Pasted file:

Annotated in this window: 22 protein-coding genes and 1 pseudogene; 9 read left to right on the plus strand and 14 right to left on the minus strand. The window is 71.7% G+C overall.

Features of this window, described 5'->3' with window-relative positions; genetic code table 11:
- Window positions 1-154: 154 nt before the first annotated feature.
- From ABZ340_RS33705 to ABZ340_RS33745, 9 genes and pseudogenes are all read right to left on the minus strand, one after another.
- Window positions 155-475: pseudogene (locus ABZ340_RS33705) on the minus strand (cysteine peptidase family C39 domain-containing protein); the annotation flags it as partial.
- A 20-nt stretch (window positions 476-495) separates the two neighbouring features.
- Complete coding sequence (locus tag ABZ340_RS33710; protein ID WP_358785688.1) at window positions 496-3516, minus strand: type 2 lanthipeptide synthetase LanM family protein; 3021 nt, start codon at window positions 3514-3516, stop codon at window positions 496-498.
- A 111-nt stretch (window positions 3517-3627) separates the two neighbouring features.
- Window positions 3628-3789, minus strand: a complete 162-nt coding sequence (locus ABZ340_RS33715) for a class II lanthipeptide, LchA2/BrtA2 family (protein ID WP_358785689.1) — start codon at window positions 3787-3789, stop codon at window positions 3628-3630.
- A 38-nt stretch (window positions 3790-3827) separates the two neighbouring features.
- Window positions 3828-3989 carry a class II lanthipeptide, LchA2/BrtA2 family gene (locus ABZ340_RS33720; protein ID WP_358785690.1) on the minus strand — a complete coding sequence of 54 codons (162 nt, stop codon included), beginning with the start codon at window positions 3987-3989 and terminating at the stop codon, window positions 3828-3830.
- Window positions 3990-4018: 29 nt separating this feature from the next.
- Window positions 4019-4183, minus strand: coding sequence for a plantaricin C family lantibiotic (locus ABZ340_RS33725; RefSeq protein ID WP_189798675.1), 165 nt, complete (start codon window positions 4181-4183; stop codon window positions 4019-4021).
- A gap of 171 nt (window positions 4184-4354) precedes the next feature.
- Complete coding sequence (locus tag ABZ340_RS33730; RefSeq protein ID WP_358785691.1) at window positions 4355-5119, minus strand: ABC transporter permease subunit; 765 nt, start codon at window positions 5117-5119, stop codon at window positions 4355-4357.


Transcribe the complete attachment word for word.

Annotated in this window: 22 protein-coding genes and 1 pseudogene; 9 read left to right on the plus strand and 14 right to left on the minus strand. The window is 71.7% G+C overall.

Features of this window, described 5'->3' with window-relative positions; genetic code table 11:
- Window positions 1-154: 154 nt before the first annotated feature.
- From ABZ340_RS33705 to ABZ340_RS33745, 9 genes and pseudogenes are all read right to left on the minus strand, one after another.
- Window positions 155-475: pseudogene (locus ABZ340_RS33705) on the minus strand (cysteine peptidase family C39 domain-containing protein); the annotation flags it as partial.
- A 20-nt stretch (window positions 476-495) separates the two neighbouring features.
- Complete coding sequence (locus tag ABZ340_RS33710; protein ID WP_358785688.1) at window positions 496-3516, minus strand: type 2 lanthipeptide synthetase LanM family protein; 3021 nt, start codon at window positions 3514-3516, stop codon at window positions 496-498.
- A 111-nt stretch (window positions 3517-3627) separates the two neighbouring features.
- Window positions 3628-3789, minus strand: a complete 162-nt coding sequence (locus ABZ340_RS33715) for a class II lanthipeptide, LchA2/BrtA2 family (protein ID WP_358785689.1) — start codon at window positions 3787-3789, stop codon at window positions 3628-3630.
- A 38-nt stretch (window positions 3790-3827) separates the two neighbouring features.
- Window positions 3828-3989 carry a class II lanthipeptide, LchA2/BrtA2 family gene (locus ABZ340_RS33720; protein ID WP_358785690.1) on the minus strand — a complete coding sequence of 54 codons (162 nt, stop codon included), beginning with the start codon at window positions 3987-3989 and terminating at the stop codon, window positions 3828-3830.
- Window positions 3990-4018: 29 nt separating this feature from the next.
- Window positions 4019-4183, minus strand: coding sequence for a plantaricin C family lantibiotic (locus ABZ340_RS33725; RefSeq protein ID WP_189798675.1), 165 nt, complete (start codon window positions 4181-4183; stop codon window positions 4019-4021).
- A gap of 171 nt (window positions 4184-4354) precedes the next feature.
- Complete coding sequence (locus tag ABZ340_RS33730; RefSeq protein ID WP_358785691.1) at window positions 4355-5119, minus strand: ABC transporter permease subunit; 765 nt, start codon at window positions 5117-5119, stop codon at window positions 4355-4357.